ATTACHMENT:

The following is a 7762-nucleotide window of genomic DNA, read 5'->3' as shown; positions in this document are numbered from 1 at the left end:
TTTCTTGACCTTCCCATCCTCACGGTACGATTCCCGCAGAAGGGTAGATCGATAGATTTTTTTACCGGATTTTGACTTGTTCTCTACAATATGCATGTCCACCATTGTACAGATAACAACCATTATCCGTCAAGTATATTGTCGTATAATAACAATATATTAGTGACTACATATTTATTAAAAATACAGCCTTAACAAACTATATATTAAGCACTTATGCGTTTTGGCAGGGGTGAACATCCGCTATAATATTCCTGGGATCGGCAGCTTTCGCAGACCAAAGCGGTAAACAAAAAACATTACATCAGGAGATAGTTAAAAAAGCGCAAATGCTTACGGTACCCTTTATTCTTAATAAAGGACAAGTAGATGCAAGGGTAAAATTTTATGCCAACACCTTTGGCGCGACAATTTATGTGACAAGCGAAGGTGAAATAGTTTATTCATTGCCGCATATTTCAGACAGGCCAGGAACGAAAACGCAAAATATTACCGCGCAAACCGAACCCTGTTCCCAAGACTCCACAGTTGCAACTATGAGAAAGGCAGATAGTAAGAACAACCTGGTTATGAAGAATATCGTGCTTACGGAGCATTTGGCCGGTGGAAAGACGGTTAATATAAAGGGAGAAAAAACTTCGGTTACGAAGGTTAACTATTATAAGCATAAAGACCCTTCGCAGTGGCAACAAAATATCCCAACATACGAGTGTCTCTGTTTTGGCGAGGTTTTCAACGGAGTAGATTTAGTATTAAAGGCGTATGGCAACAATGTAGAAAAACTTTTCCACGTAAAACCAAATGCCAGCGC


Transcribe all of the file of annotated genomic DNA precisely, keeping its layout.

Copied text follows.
The following is a 7762-nucleotide window of genomic DNA, read 5'->3' as shown; positions in this document are numbered from 1 at the left end:
TTTCTTGACCTTCCCATCCTCACGGTACGATTCCCGCAGAAGGGTAGATCGATAGATTTTTTTACCGGATTTTGACTTGTTCTCTACAATATGCATGTCCACCATTGTACAGATAACAACCATTATCCGTCAAGTATATTGTCGTATAATAACAATATATTAGTGACTACATATTTATTAAAAATACAGCCTTAACAAACTATATATTAAGCACTTATGCGTTTTGGCAGGGGTGAACATCCGCTATAATATTCCTGGGATCGGCAGCTTTCGCAGACCAAAGCGGTAAACAAAAAACATTACATCAGGAGATAGTTAAAAAAGCGCAAATGCTTACGGTACCCTTTATTCTTAATAAAGGACAAGTAGATGCAAGGGTAAAATTTTATGCCAACACCTTTGGCGCGACAATTTATGTGACAAGCGAAGGTGAAATAGTTTATTCATTGCCGCATATTTCAGACAGGCCAGGAACGAAAACGCAAAATATTACCGCGCAAACCGAACCCTGTTCCCAAGACTCCACAGTTGCAACTATGAGAAAGGCAGATAGTAAGAACAACCTGGTTATGAAGAATATCGTGCTTACGGAGCATTTGGCCGGTGGAAAGACGGTTAATATAAAGGGAGAAAAAACTTCGGTTACGAAGGTTAACTATTATAAGCATAAAGACCCTTCGCAGTGGCAACAAAATATCCCAACATACGAGTGTCTCTGTTTTGGCGAGGTTTTCAACGGAGTAGATTTAGTATTAAAGGCGTATGGCAACAATGTAGAAAAACTTTTCCACGTAAAACCAAATGCCAGCGC